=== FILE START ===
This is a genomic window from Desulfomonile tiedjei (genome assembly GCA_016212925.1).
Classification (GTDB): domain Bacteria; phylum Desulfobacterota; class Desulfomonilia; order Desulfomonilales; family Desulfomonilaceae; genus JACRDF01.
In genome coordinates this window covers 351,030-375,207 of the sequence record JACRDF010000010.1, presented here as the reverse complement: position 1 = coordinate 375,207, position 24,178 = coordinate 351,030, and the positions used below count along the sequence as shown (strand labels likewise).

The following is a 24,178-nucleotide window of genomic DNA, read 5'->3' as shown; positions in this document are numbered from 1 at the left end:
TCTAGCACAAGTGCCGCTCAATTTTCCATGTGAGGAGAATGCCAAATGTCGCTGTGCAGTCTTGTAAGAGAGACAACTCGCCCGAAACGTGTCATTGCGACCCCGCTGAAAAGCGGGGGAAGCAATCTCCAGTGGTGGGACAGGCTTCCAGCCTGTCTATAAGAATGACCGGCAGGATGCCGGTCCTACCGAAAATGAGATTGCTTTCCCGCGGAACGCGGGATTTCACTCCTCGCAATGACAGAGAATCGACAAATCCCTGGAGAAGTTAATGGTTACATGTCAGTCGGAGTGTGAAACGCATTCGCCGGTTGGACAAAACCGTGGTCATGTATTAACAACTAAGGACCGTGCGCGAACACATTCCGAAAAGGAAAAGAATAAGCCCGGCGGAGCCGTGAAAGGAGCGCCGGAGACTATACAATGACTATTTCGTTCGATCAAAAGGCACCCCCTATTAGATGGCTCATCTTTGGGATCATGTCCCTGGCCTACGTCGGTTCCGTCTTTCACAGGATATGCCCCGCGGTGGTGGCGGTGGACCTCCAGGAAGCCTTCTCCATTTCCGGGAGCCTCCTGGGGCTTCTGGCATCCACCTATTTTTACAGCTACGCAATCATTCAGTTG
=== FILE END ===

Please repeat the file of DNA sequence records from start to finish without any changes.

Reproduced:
This is a genomic window from Desulfomonile tiedjei (genome assembly GCA_016212925.1).
Classification (GTDB): domain Bacteria; phylum Desulfobacterota; class Desulfomonilia; order Desulfomonilales; family Desulfomonilaceae; genus JACRDF01.
In genome coordinates this window covers 351,030-375,207 of the sequence record JACRDF010000010.1, presented here as the reverse complement: position 1 = coordinate 375,207, position 24,178 = coordinate 351,030, and the positions used below count along the sequence as shown (strand labels likewise).

The following is a 24,178-nucleotide window of genomic DNA, read 5'->3' as shown; positions in this document are numbered from 1 at the left end:
TCTAGCACAAGTGCCGCTCAATTTTCCATGTGAGGAGAATGCCAAATGTCGCTGTGCAGTCTTGTAAGAGAGACAACTCGCCCGAAACGTGTCATTGCGACCCCGCTGAAAAGCGGGGGAAGCAATCTCCAGTGGTGGGACAGGCTTCCAGCCTGTCTATAAGAATGACCGGCAGGATGCCGGTCCTACCGAAAATGAGATTGCTTTCCCGCGGAACGCGGGATTTCACTCCTCGCAATGACAGAGAATCGACAAATCCCTGGAGAAGTTAATGGTTACATGTCAGTCGGAGTGTGAAACGCATTCGCCGGTTGGACAAAACCGTGGTCATGTATTAACAACTAAGGACCGTGCGCGAACACATTCCGAAAAGGAAAAGAATAAGCCCGGCGGAGCCGTGAAAGGAGCGCCGGAGACTATACAATGACTATTTCGTTCGATCAAAAGGCACCCCCTATTAGATGGCTCATCTTTGGGATCATGTCCCTGGCCTACGTCGGTTCCGTCTTTCACAGGATATGCCCCGCGGTGGTGGCGGTGGACCTCCAGGAAGCCTTCTCCATTTCCGGGAGCCTCCTGGGGCTTCTGGCATCCACCTATTTTTACAGCTACGCAATCATTCAGTTG